In addition, the University of Rhode Island will partner with Roger Williams Medical Center (RWMC) to form the Rhode Island Cell Therapy Training Institute (RI-CTTI) within the Rhode Island CAR-T Design and Development Center, to foster accelerated, critically needed immunotherapy manufacturing in coordination with critical clinical studies. The goal of the center is to accelerate immuno-oncology innovation in the state and serve as a magnet to draw biotechnology and pharmaceutical companies to Rhode Island.

The innovation campuses are supported by a bond approved by voters in November 2016, while private investment in these two projects is expected to be more than $12 million. The first round of Innovation Campus projects was announced in December 2018.


In June, the Virginia Research Investment Committee (a state committee) certified four regional operating nodes as part of an initiative involving a statewide network to boost higher education research in cyber security, create work-study opportunities for students in the field, and foster new commercial technology to drive economic growth. The initiative, also known as CyberX, will encompass 320 faculty members from 39 higher education institutions, 65 private companies, four federal government agencies and 45 regional partners, and is financed by a $25 million appropriation included in last year’s two-year state spending plan. The Virginia Commonwealth University (VCU) will lead one node (or CyberX hub) in conjunction with the University of Virginia, Longwood University, Virginia State University, and J. Sargeant Reynolds and John Tyler community colleges; Virginia Tech will lead a research node in Southwest Virginia with Radford University and the University of Virginia-Wise. George Mason University, based in Fairfax, will lead the Northern Virginia node, which will include researchers from James Madison University, the University of Mary Washington, and Northern Virginia, Lord Fairfax and Germanna community colleges. And in Hampton Roads, Old Dominion University will lead a research node with Christopher Newport University, the College of William & Mary, Norfolk State University, and Paul D. Camp, Thomas Nelson and Tidewater community colleges.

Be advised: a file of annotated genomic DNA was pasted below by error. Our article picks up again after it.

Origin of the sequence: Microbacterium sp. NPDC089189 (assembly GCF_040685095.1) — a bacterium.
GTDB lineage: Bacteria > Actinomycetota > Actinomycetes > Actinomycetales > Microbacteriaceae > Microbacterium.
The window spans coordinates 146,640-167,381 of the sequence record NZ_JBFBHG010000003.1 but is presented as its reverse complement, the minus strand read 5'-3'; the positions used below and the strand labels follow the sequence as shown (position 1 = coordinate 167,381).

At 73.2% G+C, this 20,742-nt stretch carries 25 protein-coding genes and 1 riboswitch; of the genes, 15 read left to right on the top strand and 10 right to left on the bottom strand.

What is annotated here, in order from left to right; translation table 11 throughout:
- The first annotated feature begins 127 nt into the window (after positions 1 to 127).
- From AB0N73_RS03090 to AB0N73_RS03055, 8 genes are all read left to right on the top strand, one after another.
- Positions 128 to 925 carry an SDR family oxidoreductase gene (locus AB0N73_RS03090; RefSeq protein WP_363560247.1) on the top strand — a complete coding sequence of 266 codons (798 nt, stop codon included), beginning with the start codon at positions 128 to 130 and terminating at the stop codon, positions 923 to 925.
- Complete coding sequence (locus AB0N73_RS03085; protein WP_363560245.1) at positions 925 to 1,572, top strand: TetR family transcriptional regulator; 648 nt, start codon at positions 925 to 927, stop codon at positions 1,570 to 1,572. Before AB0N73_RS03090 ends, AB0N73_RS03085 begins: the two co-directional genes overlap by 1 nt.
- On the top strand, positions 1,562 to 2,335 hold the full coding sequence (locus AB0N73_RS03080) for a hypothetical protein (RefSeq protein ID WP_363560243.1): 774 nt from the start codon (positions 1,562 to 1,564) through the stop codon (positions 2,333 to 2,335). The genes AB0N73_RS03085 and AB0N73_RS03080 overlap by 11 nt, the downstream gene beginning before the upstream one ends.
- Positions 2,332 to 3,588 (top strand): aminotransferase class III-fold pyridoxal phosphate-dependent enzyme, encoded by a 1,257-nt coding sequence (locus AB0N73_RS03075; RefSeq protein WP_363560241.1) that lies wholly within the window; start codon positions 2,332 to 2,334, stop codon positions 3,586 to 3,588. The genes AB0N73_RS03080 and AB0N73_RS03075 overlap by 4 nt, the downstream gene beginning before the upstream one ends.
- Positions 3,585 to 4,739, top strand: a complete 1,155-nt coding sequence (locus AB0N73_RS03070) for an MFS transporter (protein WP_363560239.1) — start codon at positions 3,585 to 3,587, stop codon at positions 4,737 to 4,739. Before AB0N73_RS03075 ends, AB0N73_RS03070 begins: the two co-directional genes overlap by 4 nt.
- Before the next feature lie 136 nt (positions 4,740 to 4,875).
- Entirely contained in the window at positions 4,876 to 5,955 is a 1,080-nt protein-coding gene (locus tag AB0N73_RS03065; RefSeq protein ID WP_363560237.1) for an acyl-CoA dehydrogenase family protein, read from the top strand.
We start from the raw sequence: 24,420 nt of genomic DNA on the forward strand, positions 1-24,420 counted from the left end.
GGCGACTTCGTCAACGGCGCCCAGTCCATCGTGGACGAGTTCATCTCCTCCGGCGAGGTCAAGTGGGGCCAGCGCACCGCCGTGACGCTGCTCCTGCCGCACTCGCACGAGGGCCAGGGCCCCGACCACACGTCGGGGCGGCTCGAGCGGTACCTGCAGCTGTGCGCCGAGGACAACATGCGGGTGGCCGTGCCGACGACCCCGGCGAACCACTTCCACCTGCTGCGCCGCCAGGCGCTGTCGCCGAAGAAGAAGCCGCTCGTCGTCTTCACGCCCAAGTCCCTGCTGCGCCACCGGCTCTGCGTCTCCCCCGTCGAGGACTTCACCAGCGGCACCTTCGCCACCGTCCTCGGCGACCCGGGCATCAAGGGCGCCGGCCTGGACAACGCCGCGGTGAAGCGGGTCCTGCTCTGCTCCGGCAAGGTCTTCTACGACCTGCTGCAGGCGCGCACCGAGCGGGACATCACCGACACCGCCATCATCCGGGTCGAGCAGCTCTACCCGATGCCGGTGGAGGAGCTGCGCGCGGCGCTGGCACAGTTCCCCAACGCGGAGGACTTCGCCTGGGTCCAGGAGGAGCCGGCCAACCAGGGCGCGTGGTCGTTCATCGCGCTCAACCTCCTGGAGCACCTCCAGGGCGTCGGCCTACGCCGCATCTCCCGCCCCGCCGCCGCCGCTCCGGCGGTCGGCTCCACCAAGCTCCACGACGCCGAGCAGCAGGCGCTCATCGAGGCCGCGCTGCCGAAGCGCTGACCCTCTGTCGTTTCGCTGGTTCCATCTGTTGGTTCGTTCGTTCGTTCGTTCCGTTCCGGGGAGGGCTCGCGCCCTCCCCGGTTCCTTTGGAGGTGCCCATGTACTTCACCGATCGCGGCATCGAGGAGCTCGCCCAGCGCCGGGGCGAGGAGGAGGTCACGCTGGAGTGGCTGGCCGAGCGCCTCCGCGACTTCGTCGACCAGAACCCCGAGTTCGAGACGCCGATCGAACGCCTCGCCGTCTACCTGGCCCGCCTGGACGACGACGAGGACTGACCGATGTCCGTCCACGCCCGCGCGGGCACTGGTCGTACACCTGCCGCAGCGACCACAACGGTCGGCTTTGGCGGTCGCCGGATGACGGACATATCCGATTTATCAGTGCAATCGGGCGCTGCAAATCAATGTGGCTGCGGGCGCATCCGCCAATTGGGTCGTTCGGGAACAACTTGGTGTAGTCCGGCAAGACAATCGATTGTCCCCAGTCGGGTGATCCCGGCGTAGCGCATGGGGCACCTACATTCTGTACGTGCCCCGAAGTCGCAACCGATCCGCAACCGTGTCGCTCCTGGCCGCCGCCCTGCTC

Although the committee certified the nodes, it also decided to withhold state funding and its final approval of the regional CyberX hubs’ business plans until after an additional review by a new high-level state work group that will shape its relationship with the research hubs. The budget also includes $10 million to fund research operations at the four nodes, as well as $5 million in capital funds to pay for laboratories and other physical improvements to research facilities. Once the state has a clearer understanding of how the four nodes will interact with each other, the initiative’s first project will be to establish a test bed for 5G technology to ensure the next generation of wireless technology is secure from cyber threats.